EDIT: Problem solved. The IDE didn't install properly - apparently some files got corrupted. Works fine after reinstallation.
I just started learning how to program STM32 boards and my first project was supposed to be the blinking blue diode. I was following a tutorial but then after the command make -j16 all in the CDT Build Console I got a message:
12:00:27 **** Incremental Build of configuration Debug for project test ****
make -j16 all
File: ../job.c, Line 2648
Expression: ap <= end
"make -j16 all" terminated with exit code 3. Build might be incomplete.
12:00:39 Build Finished. 0 errors, 0 warnings. (took 11s.299ms)
The code that I wrote:
HAL_GPIO_WritePin(GPIOD, GPIO_Pin_15, GPIO_PIN_SET);
I'm confused because apparently it generates no errors, but I still cannot load this code into the microcontroller. Additionally, there is no .bin file that has the same name as the project (supposedly it should be created, but I cannot find it). Does anyone know how to solve this issue? I am using the NUCLEO STM32-F207ZGT6.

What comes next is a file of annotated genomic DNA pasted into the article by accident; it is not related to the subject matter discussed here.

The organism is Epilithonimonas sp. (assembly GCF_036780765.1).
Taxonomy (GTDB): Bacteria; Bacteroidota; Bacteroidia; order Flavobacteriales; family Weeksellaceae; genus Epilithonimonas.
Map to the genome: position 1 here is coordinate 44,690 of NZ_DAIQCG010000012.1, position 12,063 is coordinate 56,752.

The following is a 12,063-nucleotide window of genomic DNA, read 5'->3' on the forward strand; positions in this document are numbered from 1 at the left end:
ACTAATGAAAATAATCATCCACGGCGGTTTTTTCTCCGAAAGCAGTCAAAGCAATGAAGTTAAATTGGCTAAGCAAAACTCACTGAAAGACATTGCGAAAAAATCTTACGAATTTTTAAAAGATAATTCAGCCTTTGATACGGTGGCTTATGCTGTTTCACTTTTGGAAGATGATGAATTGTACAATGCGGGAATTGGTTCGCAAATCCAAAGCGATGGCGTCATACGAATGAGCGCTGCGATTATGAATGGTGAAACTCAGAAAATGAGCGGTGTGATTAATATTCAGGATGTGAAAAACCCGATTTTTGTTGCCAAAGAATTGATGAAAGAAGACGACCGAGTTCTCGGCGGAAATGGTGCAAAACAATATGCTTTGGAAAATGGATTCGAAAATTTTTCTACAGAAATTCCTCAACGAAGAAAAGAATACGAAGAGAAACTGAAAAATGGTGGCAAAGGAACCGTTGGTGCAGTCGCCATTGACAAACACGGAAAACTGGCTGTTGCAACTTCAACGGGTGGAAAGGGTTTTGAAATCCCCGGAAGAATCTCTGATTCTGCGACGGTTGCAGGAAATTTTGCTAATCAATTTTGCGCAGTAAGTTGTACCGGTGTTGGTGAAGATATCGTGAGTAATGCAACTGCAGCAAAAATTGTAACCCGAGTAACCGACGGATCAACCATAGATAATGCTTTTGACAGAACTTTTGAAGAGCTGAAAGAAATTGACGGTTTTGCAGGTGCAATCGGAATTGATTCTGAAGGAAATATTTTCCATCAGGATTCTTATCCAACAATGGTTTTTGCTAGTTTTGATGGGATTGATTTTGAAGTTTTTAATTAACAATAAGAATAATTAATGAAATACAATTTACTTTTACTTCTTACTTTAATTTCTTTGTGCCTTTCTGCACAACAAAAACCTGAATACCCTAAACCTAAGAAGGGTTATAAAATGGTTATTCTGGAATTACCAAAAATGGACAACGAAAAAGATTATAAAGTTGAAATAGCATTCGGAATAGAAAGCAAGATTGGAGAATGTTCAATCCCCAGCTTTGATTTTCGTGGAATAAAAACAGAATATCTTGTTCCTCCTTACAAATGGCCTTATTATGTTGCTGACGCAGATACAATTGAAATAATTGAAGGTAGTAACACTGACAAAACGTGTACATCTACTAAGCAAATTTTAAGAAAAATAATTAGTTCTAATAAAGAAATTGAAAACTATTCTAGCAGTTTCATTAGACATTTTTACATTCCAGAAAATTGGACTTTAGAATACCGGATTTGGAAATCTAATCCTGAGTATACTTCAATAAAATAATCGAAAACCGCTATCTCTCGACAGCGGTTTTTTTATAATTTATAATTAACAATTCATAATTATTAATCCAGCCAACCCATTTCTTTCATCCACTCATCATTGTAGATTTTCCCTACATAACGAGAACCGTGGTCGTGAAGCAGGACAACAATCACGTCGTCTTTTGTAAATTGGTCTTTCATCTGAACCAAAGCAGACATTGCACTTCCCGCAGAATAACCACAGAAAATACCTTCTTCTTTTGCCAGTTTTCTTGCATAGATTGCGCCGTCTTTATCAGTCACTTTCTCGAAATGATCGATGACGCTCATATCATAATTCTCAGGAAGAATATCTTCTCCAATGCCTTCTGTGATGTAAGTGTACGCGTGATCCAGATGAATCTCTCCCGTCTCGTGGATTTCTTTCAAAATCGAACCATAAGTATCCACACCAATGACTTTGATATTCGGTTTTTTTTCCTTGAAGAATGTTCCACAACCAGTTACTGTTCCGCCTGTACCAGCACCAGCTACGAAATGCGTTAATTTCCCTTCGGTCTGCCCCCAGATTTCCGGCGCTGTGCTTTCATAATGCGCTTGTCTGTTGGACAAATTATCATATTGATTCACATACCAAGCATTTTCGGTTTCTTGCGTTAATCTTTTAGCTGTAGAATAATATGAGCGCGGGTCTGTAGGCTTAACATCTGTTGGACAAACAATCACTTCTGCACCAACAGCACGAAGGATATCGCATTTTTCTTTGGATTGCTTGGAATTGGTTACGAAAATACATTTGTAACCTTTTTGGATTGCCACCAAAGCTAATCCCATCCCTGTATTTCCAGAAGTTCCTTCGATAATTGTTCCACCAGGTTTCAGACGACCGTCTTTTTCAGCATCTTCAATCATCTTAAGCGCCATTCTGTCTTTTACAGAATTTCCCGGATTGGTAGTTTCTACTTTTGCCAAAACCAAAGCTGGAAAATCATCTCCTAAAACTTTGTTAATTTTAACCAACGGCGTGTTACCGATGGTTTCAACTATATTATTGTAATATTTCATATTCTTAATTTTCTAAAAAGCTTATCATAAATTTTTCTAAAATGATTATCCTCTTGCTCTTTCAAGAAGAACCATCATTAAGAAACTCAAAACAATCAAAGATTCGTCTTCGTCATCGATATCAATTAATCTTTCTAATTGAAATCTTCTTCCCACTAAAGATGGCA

I tried switching to release, tried updating plugins as well as tried to use a different diode - it always generates the same exit code: exit code 3.
You cannot load the code because the code has not been built:
Build might be incomplete.
It looks like a toolchain issue. The reference:
File: ../job.c, Line 2648
where the assertion has occurred is not an assert in your code, but rather within make.exe (the build management tool). You have zero errors because zero files were compiled - it never got that far.
You appear to be using STM32CubeIDE, but have installed it in a non-standard location (on the Windows Desktop). I would strongly advise uninstalling and letting the toolchain installer install to the default path. As with any GNU based tools I would certainly avoid installing to a path containing spaces - with their Linux heritage Win32 versions have not always worked well with spaces.
Alternatively, you did not intend to use the STM32CubeIDE toolchain, but it is installed and picked up instead of the intended toolchain. If you are using CubeIDE, why would you be running
make from the command line? The IDE will manage the project for you.
I would certainly omit the
-j16 as a test. That determines the number of concurrent "jobs" make will execute. Given that the assert message refers to
jobs.c, it may well be related. The author of the tutorial knows nothing about your platform and whether 16 concurrent jobs makes any sense. Build optimisation may be important in large projects, but is probably not important to your learning exercise. It may build slower, but at the moment it is not building at all, and is not necessary to an successful or correct build.